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Thread: How did the Appliance roto-lug system work?

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    HLS30A 17574 djwarner's Avatar
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    Default How did the Appliance roto-lug system work?

    Found a set of Appliance Wire Wheels on ebay and couldn't resist. Awaiting their arrival. The seller said the 14x6 wheels had a 4 x 112mm bolt pattern and included a picture of the roto-lugs in a box.

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    I will probably replace the roto-lugs with eccentric washers made by Gorilla lugs, but I am curious about how roto-lugs were installed. Did they affect the wheel offset?

    BTW any hints and helps about the wire wheels would be appreciated.
    Last edited by djwarner; 06-10-2014 at 08:33 AM.
    1971 240Z HLS30A 17574 L24-021025

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    Semi-retired admin Arne's Avatar
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    No affect on offset. The inner "nuts" are the threaded things you see in picture with the offset hole in the end. The outer nuts are large, thimble-like nuts. There should be one large diameter washer for each inner/outer pair. Inner nuts had ⅞" flats at the base, the outer nuts were 15/16" and on the wire wheels needed a VERY thin wall socket. Was generally best to carry the actual Appliance wrench set, few other wrenches would fit.

    The Rotolug wheels typically had a base bolt circle that was midway between the common circles used for that size wheel. For 4 lug wheels, that was typically 4" (108mm), and 5 lugs normally had 4" (120.7mm). The eccentric action of the inner "nuts" could adjust the circle by " either way.

    The 14" Fine Wire wheels were a slight exception. Due to the size of the center hub, the base circle on those was 4" for both 4 and 5 lug versions.

    The use was simple - thread one inner nut on each lug. Thread it all the way on the stud until it bottomed against the hub, and then back it off slightly to index it for the desired circle. In the case of the Fine Wires and your Z, you would back off each inner nut until the arrow that indicated the fat part of the eccentric pointed straight out, away from the hub. Then slide on the wheel, washers and thread down the outer nuts.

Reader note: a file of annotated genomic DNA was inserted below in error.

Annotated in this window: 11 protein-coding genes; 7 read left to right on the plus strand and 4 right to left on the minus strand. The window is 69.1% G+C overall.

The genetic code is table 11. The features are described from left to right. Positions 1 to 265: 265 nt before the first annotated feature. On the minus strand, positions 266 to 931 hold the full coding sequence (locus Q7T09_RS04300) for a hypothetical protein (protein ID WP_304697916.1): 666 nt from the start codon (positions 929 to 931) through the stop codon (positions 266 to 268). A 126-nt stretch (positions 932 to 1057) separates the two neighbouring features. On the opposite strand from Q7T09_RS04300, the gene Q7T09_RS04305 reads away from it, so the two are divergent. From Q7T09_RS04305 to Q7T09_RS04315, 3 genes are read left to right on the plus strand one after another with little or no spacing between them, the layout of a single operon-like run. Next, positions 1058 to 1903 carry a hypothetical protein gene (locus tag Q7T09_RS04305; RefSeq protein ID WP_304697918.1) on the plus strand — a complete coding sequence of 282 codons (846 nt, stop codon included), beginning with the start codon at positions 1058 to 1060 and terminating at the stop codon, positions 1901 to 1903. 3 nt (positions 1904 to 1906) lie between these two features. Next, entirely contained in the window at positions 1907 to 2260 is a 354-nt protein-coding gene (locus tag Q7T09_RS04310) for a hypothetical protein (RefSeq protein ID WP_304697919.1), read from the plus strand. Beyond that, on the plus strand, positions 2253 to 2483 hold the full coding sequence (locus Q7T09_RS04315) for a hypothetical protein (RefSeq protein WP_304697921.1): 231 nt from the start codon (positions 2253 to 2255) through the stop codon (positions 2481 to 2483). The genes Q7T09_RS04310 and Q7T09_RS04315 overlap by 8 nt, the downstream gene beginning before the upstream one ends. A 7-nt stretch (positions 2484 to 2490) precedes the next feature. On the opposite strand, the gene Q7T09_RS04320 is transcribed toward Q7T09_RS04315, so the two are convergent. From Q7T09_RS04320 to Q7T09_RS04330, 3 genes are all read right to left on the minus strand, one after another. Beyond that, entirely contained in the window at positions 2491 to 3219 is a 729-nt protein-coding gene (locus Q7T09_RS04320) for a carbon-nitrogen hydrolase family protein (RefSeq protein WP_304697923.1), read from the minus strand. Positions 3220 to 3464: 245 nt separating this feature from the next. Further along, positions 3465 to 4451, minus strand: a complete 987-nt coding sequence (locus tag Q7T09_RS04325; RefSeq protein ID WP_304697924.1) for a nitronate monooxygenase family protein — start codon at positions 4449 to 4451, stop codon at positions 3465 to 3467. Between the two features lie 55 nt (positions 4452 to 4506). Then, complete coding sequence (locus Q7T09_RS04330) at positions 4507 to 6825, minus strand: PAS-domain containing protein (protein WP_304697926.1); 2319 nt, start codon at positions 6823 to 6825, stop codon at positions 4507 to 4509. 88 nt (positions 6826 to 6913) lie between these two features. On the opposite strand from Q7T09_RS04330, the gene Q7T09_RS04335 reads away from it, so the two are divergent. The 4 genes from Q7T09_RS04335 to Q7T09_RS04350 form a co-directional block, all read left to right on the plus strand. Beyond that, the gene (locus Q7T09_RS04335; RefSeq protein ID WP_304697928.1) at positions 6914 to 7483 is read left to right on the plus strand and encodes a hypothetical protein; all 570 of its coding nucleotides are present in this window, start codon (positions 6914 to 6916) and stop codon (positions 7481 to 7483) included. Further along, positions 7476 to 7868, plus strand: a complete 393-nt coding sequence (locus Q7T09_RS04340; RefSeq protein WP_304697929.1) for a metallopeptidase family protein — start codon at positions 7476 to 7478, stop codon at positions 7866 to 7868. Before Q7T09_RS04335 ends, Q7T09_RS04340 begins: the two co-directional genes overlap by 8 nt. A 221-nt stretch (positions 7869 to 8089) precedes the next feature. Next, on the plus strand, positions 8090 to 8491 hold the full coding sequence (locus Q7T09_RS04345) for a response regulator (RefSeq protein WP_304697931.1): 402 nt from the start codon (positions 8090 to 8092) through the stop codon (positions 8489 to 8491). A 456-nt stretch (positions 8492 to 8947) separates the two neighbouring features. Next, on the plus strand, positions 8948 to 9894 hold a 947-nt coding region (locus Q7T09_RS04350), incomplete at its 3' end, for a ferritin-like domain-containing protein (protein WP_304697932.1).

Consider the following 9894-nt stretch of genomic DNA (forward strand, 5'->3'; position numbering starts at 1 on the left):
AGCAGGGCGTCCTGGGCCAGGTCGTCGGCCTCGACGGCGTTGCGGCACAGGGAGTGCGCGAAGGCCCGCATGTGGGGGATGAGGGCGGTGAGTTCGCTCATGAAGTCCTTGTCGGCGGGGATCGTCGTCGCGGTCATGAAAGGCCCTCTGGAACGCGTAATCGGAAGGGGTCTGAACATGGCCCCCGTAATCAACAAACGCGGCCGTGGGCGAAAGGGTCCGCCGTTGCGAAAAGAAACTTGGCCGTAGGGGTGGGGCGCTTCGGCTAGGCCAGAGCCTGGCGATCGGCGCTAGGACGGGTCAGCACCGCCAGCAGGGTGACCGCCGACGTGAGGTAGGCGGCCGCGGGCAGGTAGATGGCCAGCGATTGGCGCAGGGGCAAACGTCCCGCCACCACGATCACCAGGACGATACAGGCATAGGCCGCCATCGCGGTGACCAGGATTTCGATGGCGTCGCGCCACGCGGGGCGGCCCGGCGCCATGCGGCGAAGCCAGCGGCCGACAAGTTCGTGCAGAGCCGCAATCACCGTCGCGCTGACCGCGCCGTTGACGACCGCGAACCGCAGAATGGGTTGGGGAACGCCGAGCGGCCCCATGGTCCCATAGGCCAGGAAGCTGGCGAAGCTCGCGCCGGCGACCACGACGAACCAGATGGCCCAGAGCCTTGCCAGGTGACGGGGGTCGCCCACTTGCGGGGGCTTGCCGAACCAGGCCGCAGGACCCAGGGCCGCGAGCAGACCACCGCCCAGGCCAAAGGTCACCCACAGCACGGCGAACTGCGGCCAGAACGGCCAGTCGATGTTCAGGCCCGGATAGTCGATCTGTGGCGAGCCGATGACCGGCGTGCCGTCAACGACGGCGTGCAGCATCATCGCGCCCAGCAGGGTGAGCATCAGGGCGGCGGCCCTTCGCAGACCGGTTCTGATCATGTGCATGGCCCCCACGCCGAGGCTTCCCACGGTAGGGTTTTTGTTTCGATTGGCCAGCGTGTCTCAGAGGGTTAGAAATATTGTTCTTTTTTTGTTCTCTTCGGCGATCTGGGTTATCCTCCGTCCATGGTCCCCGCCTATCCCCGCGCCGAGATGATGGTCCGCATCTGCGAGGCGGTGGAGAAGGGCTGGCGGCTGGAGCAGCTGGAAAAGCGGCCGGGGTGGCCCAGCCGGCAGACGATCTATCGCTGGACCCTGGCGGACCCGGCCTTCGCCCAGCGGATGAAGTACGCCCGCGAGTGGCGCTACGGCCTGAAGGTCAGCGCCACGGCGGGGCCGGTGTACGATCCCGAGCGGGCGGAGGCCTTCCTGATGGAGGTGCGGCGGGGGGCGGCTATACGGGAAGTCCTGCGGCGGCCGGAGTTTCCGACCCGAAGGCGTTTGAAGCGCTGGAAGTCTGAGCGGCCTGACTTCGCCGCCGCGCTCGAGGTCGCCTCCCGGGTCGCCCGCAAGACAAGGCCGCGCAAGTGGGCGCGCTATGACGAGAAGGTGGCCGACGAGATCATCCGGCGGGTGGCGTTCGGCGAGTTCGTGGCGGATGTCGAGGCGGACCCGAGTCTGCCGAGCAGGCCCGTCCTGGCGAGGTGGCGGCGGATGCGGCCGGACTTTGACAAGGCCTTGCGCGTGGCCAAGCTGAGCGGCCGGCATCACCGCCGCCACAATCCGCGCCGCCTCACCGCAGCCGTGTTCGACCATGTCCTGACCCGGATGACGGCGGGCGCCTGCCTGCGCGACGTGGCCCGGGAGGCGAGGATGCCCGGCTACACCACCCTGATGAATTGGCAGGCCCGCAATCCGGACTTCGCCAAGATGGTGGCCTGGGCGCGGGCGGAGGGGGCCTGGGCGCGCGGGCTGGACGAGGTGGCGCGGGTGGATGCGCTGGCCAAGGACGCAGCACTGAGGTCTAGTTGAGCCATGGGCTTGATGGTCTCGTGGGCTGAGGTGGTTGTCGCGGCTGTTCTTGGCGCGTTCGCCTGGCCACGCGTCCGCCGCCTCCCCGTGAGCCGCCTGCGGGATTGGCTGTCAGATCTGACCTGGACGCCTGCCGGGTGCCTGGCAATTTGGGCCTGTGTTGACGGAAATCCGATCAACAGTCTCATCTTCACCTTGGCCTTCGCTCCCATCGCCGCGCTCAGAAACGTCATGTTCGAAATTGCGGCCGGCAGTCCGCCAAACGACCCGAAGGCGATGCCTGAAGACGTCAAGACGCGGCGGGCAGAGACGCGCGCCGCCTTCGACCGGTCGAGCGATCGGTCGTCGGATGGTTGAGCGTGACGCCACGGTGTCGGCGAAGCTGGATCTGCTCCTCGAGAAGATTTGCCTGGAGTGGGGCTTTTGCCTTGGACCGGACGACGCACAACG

Converting to the later kits with eccentric washers is a good idea in multiple ways. Simpler, cleaner and easier to use.
    Arne - Former owner, HLS30-37705, 7/71, 905 Red
    Car blogs - 240Z - Porsche 911

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    HLS30A 17574 djwarner's Avatar
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    Thanks for the info. From examining the photos on ebay, I believe these are 70 spoke cross well lace units.

    A fellow club member had wire wheels on a TR3. Said he needed to have the wheels trued about every 6K miles. Is this common?
    1971 240Z HLS30A 17574 L24-021025

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    Semi-retired admin Arne's Avatar
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    Quote Originally Posted by djwarner View Post
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    Thanks for the info. From examining the photos on ebay, I believe these are 70 spoke cross well lace units.
    Fine Wires were all the same, cross-laced but 100% tubeless as the spoke ends go into a welded ring on the rim, not through the rim itself. It was a completely different type of wire wheel, in it's day.

    Quote Originally Posted by djwarner View Post
    A fellow club member had wire wheels on a TR3. Said he needed to have the wheels trued about every 6K miles. Is this common?
    Not on the Appliance wheels, no. Much sturdier than the old Brit wheels. (And I've owned both.)

    One last thing to note - those wheels are really heavy.
    Arne - Former owner, HLS30-37705, 7/71, 905 Red
    Car blogs - 240Z - Porsche 911

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